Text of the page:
LEED ID+C: Commercial Interiors v3 - LEED 2009
Lohre and Associates offices
LEED Platinum 2011
A renaissance is taking place to restore Cincinnati to a walkable and sustainable community. Locating this office project in the inner city represents the best in historical reuse and renewal.
This project, in the second floor of a three-story rowhouse, houses the office of Lohre & Associates Marketing Communications and Green Cincinnati Education Advocacy, the sole tenant. The building is among other older inner-city buildings undergoing renovation. The firm is a marketing communications agency that designs literature, web sites, photography, and trade show exhibits primarily for industrial clients, and which has a green building education and marketing division. There are four full-time employees, two-part time employees, and dozens of specialized associates. The building is used as an office on the first two floors and a residence on the upper floors.
This project earned LEED Platinum at a low cost due to material salvage and reuse. The motivation to pursue LEED certification was the owner’s green building division, which prepares students for the LEED AP exams. The project's most significant success was in demonstrating that LEED certification, even at the highest level, does not have to cost more. It is projected that energy savings are 25% and return on investment will be four years, excluding a $3,500 sawdust pellet stove that was purchased to serve as a centerpiece and conversation starter for the office by demonstrating renewable energy.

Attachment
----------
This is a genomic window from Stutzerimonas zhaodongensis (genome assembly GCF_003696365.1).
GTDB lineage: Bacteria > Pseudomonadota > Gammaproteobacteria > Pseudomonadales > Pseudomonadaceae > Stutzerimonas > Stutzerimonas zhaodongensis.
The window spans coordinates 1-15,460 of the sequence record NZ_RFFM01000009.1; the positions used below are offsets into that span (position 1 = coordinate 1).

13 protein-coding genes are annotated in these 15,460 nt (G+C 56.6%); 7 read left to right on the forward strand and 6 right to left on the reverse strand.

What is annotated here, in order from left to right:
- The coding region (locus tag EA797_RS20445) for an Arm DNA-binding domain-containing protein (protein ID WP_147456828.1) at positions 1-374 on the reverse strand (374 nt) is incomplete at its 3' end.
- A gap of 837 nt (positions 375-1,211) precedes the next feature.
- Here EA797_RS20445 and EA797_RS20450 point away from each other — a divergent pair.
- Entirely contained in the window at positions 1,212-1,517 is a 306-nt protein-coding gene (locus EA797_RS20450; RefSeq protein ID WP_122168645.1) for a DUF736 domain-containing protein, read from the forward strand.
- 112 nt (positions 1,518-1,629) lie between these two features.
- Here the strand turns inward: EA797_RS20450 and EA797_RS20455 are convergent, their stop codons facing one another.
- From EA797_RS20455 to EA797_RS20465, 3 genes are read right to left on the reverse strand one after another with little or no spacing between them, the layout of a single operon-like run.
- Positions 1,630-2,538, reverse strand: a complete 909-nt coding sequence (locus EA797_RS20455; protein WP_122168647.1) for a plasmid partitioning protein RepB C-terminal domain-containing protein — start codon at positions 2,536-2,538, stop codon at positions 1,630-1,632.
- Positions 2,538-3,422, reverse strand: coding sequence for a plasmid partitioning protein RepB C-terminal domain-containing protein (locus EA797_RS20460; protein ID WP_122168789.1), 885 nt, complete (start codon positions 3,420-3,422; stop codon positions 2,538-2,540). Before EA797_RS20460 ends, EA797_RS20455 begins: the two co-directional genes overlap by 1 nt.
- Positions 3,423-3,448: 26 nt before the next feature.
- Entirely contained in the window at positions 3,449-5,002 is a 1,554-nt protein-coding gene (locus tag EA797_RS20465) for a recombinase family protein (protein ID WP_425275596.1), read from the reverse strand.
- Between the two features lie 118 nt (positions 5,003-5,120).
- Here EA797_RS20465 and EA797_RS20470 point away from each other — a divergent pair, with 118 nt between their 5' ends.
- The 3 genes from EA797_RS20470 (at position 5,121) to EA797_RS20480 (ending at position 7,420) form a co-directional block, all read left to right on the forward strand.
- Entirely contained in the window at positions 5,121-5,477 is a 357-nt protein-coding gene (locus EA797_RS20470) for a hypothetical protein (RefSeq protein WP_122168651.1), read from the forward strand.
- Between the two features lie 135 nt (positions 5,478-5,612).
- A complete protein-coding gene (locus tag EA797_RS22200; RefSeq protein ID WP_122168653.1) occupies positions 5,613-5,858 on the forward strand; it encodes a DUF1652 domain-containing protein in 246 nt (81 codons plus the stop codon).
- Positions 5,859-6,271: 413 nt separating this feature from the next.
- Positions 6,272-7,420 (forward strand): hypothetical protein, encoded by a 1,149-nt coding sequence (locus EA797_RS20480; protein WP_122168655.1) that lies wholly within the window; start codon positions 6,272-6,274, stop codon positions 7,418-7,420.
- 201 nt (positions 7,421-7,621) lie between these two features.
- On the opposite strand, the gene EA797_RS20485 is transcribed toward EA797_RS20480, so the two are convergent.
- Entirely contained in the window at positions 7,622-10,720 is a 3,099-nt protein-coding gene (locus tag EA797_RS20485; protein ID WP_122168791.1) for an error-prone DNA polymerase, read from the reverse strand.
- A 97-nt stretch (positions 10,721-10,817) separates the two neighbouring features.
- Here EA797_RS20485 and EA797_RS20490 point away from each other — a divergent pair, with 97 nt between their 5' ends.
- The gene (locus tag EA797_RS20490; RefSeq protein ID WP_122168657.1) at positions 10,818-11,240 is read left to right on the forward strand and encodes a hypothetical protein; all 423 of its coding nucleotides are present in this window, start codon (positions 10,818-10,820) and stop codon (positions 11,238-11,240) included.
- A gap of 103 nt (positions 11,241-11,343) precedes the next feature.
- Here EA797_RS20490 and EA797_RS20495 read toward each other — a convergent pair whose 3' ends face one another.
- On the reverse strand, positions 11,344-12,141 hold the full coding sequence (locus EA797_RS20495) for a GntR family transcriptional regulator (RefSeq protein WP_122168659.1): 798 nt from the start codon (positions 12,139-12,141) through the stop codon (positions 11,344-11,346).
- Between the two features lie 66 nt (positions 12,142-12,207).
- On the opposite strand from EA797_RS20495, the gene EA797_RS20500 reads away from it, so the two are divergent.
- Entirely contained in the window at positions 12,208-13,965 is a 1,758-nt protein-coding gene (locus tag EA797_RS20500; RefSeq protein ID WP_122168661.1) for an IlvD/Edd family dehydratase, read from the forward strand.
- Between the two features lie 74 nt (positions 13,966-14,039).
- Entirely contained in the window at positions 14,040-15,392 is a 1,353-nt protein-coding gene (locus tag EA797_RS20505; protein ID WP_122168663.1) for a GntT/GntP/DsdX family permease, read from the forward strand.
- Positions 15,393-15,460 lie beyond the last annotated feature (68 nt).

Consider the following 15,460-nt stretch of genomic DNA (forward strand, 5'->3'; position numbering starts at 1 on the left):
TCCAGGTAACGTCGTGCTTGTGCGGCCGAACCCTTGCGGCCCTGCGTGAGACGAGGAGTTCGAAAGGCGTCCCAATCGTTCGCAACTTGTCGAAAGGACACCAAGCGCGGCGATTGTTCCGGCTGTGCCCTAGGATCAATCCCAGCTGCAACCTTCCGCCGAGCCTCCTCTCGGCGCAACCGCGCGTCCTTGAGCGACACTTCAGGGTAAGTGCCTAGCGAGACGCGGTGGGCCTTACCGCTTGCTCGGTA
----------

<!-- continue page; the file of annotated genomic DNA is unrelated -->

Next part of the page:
Locating this office project in the inner city represents the best in historical reuse and renewal. Cincinnati was built in the mid-1800s as an efficient residential and industrial center before the advent of a fossil fuel culture. A renaissance is taking place to restore Cincinnati to a walkable, sustainable community that demonstrates LEED certification requirements for city buildings and schools, as well as tax incentives for commercial and residential development. In 2004, when the Schickel Design building was renovated from an 1850s apartment building, the neighborhood was one of the most economically depressed in Cincinnati. Today, this rowhouse, in which Lohre & Associates’ office is located, is at the center of a $48 million expansion and revitalization that includes Washington Park across the street and Music Hall nearby. A total of 15 newly-renovated homes from the park to Cincinnati's inner city market Findlay Market four blocks north mark this transformation.